The Only 'Nada' they Found was in the word 'Canada'

Quebec City is founded this year by the French explorer Samuel de Champlain. He was encouraged by the trappers and local French land holders to establish a trading post along the Saint Lawrence River. The site he selects will become Quebec City. (The word 'quebec' is an Indian word meaning "where the river narrows".) Samuel has ambitious plans and will establish Fort Saint-Louis at what will one day be called the Upper Town. Despite the fort, the trading post will be poorly defended against a concerted assault. They will manage to defend the city, but lose control to British forces. Many people in Quebec will retain their allegiance to France when Canada becomes a British dominion (meaning an independently controlled part of the British Empire.) Quebec will remain a formidable political and cultural center within Canada into the modern day. [8] [9] [10] [11] [12] [13]
My Take by Alex Shrugged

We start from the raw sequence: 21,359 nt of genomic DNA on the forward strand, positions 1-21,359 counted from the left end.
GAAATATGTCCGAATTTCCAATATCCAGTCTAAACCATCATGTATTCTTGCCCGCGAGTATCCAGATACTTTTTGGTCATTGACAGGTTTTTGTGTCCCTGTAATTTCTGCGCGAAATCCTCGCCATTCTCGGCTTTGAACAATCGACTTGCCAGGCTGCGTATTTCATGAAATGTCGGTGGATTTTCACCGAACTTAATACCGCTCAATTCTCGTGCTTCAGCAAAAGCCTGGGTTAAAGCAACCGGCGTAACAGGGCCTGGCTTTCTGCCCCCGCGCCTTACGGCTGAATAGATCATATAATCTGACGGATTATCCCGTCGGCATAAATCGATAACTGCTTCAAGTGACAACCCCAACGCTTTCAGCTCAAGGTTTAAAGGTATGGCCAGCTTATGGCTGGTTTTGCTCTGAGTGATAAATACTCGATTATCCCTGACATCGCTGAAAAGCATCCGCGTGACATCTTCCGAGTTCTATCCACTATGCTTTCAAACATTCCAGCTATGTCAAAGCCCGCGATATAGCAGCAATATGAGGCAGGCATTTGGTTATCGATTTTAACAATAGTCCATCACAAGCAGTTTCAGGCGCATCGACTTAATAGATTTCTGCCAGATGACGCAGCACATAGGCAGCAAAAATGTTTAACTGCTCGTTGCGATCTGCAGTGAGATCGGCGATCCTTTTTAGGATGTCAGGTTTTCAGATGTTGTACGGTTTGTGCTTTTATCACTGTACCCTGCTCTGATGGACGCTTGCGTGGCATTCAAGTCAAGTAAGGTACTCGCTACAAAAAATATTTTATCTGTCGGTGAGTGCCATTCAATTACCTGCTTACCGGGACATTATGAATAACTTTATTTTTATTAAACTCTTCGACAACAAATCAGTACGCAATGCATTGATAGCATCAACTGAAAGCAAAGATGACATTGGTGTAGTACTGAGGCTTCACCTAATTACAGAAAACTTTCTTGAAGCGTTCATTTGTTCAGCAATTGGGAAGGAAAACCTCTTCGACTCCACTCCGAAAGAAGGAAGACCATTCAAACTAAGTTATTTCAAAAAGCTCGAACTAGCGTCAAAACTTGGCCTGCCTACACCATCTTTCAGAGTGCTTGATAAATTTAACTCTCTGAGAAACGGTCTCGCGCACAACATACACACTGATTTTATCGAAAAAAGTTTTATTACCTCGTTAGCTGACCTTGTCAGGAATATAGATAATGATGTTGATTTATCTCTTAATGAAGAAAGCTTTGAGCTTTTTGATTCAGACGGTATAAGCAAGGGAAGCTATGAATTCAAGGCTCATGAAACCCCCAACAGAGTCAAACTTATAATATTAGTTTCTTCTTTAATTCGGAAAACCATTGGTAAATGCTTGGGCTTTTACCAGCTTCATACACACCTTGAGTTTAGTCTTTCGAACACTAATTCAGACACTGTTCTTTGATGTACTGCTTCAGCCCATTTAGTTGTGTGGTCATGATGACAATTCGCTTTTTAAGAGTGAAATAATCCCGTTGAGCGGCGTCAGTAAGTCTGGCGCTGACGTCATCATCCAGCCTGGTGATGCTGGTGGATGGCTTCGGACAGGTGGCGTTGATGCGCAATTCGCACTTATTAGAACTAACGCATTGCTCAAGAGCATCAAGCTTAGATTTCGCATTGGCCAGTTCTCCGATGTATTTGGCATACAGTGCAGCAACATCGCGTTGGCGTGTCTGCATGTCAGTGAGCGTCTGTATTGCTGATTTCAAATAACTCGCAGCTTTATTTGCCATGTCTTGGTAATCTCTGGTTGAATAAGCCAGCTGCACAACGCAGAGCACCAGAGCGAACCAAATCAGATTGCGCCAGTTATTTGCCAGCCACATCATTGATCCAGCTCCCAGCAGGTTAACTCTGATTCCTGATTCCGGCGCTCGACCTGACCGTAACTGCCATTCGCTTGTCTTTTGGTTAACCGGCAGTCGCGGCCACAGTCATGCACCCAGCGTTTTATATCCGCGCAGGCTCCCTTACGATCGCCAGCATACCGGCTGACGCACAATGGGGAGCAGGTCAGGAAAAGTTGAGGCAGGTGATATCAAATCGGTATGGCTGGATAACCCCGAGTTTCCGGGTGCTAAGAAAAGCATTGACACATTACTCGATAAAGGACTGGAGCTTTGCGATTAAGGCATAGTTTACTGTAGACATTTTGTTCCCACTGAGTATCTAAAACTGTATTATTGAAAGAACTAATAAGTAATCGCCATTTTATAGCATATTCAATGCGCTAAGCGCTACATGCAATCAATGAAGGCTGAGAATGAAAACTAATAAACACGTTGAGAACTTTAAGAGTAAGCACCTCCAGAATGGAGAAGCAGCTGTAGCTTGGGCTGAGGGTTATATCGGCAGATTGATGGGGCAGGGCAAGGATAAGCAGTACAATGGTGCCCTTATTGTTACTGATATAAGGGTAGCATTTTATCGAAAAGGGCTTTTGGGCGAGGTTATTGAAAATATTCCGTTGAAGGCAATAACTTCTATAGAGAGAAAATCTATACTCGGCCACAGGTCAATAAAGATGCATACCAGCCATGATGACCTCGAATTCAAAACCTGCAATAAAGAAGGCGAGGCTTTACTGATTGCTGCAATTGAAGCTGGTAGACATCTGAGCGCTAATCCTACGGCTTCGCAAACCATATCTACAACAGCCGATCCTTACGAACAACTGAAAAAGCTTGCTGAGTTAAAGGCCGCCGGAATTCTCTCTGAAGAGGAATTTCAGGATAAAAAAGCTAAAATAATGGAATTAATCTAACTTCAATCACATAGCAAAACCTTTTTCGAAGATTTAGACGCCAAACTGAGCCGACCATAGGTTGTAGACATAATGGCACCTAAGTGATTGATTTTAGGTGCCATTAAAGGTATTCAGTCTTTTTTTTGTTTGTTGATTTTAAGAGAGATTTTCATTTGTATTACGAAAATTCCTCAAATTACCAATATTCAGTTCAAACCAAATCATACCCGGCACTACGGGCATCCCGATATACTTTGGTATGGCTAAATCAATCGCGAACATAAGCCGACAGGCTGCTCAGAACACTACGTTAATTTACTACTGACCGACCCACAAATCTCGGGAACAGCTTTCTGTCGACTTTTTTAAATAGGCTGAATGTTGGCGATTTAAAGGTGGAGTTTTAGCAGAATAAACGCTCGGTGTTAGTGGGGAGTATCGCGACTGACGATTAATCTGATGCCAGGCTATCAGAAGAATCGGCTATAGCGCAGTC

Samuel de Champlain used the name 'le Canada' to refer to the region. Very likely the name Canada comes from kanata, the Indian word meaning settlement or land. So what is this "soupa de merdia de toro" about the Spanish word 'nada' in name 'Canada'? There is a theory that the Spaniards marked their survey maps of the area with the words "acá nada" which translates as "here nothing" but actually means, "No gold found here." This theory sounds suspiciously like a put down so I'm discounting it. New France extended from Québec, Canada down the Mississippi River to New Orleans. President Thomas Jefferson used taxpayer money to buy much of that land from France for a little over a quarter million in today's dollars. That was called "The Louisiana Purchase," and while it was probably unconstitutional for Jefferson to do it, it must have looked like a good deal for both sides. (It was.) The 13 states of the United States needed room to expand. French territories were in the way of that expansion which meant an eventual war. Since Napoleon needed cash and he couldn't hold the territory, it made more sense to sell it outright rather than wait for the USA to just take it. [14]